Remember, outcomes can have a luck (or random) factor as well

While many decisions will often work out through a careful process, planning and work towards the desired result, there will also be an element of luck, or a number of other variables on the day. A boxer can train exactly as his coach suggests, he may even be on a "winning streak" yet on the day he gets knocked out in the first round. This doesn't mean everything he did leading up to the match was a "bad decision".


Strategy v Luck v Talent

Seet (1951) says "The greatest minds do not necessarily ripen the quickest". Therefore, do not be discouraged if others seem to be progressing faster than you. They may have luck, and they may have talent on their side. He continues, "...if you have done your best, you have only to persevere...on the other hand, many brilliant [children], for want of health, had work and character, have been less successful."


Perseverance and a healthy process of making positive choices is an important part of resilience building. In The Leader's Guide to Resilience, I present my resilience model which is a development of Nishikawa's (2006) 3 fold model: Survival, Rebuilding, Thriving. I believe Nishikawa, more than the writers on the topic I covered proposed the broadest (and most positive) approach to resilience - that it is not just about "bouncing back", but rebounding higher!

However, for me, I do not believe that resilience is built in a straight trajectory. At each stage of the model there are different challenges - in survival, one has to overcome the crisis and can often drawn from adrenaline as well as community support; in rebuilding often one has to contend with exhaustion and far less goodwill from those around who themselves are trying to pick up; and when you do recover - in order to thrive you need to distinguish yourself within the competition - who themselves have been through the same regrowth.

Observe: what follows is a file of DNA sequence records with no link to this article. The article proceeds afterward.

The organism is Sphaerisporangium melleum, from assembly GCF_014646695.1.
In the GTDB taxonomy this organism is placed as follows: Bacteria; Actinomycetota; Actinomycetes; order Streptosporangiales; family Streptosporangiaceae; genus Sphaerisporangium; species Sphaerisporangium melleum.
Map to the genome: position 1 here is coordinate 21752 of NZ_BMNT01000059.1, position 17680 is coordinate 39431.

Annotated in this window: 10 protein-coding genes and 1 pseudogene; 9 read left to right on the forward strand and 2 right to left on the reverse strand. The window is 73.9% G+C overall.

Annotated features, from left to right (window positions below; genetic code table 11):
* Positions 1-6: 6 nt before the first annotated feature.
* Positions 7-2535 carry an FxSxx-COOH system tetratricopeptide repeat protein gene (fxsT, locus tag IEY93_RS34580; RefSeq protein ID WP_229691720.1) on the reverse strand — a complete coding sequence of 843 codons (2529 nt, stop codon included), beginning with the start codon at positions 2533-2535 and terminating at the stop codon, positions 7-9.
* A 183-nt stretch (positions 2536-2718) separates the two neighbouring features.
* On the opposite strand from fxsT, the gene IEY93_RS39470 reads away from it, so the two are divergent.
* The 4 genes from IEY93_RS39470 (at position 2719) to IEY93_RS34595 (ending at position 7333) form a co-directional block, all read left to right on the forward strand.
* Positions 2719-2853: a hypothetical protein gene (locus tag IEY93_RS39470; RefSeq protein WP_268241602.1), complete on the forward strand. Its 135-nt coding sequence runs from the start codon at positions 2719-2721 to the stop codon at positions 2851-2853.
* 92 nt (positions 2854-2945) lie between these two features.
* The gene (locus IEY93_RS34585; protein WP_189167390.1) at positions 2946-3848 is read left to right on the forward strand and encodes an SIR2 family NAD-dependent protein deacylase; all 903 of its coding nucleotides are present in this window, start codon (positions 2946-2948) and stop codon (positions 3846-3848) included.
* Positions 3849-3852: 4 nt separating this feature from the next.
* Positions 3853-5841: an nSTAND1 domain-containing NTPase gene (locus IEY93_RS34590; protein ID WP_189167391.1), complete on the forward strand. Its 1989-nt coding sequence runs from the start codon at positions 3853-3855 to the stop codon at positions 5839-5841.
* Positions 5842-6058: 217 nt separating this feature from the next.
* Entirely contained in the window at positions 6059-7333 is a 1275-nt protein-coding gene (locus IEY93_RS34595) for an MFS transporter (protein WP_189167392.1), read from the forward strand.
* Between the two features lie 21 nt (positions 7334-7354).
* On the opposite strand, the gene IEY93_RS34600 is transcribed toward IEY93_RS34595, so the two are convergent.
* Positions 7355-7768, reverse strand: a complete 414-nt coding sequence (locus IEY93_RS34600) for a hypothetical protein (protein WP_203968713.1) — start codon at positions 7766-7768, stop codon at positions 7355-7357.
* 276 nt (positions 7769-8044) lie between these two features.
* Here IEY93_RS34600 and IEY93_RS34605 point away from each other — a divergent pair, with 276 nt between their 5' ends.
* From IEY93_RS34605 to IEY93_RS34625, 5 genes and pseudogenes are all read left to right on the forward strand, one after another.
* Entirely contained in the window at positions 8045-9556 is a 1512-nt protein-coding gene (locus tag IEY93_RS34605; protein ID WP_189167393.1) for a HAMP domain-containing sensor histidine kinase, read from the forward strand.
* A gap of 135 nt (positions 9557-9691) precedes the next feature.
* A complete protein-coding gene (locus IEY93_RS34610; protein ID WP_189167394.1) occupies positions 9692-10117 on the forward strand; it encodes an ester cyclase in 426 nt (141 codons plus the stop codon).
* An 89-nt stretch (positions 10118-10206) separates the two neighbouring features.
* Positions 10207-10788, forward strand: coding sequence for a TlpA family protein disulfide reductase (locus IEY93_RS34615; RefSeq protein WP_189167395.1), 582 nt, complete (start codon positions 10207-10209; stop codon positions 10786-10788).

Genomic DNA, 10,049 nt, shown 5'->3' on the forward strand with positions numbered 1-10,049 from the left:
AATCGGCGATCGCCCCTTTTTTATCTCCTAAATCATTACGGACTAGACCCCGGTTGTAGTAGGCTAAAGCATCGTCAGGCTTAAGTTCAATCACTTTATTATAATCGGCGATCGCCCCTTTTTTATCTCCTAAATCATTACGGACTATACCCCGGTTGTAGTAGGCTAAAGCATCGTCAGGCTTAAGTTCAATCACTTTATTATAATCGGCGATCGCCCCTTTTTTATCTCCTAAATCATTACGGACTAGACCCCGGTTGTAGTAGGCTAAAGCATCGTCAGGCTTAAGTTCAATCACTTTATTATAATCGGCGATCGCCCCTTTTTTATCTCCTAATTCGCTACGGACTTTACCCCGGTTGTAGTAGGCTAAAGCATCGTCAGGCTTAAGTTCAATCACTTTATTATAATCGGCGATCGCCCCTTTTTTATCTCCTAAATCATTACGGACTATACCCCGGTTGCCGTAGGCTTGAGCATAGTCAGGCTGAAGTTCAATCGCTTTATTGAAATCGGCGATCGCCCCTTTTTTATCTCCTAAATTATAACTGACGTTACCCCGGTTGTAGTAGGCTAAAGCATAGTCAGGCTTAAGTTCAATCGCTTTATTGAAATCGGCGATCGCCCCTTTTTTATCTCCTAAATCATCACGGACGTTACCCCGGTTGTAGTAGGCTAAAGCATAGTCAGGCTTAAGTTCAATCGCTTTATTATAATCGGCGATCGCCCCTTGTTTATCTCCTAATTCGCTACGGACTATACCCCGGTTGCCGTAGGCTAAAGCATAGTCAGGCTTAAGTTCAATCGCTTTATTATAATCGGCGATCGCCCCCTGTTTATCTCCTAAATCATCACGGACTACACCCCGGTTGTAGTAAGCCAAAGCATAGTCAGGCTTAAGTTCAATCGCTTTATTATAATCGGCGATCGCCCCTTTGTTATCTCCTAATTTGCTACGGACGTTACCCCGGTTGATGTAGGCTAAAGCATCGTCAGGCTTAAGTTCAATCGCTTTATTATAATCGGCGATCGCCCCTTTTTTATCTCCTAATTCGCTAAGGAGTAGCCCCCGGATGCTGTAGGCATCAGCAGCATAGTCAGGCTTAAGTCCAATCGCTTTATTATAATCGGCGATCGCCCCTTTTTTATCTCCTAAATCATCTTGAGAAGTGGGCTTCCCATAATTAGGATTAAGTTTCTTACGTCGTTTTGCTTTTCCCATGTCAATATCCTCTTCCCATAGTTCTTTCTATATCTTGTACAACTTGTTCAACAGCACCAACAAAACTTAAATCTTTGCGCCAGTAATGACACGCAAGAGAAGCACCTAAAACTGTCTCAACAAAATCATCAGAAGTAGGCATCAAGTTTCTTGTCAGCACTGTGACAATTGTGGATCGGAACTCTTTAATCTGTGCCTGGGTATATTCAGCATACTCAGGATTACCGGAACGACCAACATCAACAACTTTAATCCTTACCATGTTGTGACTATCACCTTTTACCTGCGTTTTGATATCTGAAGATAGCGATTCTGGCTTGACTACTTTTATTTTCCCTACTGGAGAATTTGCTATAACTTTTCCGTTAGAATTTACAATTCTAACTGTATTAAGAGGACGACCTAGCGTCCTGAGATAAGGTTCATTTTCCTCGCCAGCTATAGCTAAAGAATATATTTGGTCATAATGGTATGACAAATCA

Having processes, strategies - choices that you can rely on are helpful in continued improvment, growth and success. Luck (like driving while on the phone and not getting caught) will only take you so far if such behaviour becomes habitual; similarly reliance on talent can mean that you have not developed the capacity to reflect, learn and adapt - and thus when the "dips" hit, you may find the climb harder than someone who has constantly strived to improve.


This week

-For immediate reframing of our bias over the outcome, try a simple thought experiment:

Find one decision which had a poor outcome but the process on which it was made was sound

and

Find one decision which had a great outcome but you can identify a strong element of luck

And remember

- Decisions can become habits - so make sure they are positive

- Reflect on your process not on the outcome when judging a decision and making plans for the next.


Dr Audrey Tang is a chartered psychologist and author. Listen to her podcast Retrain Your Brain here; and catch her practical masterclasses Psych Back to Basics on DisruptiveTV & Energy Top Up for resilience For quick tips and tools: click for SKILL PILL and Q&A videos and here for Media appearances. Twitter/IG @draudreyt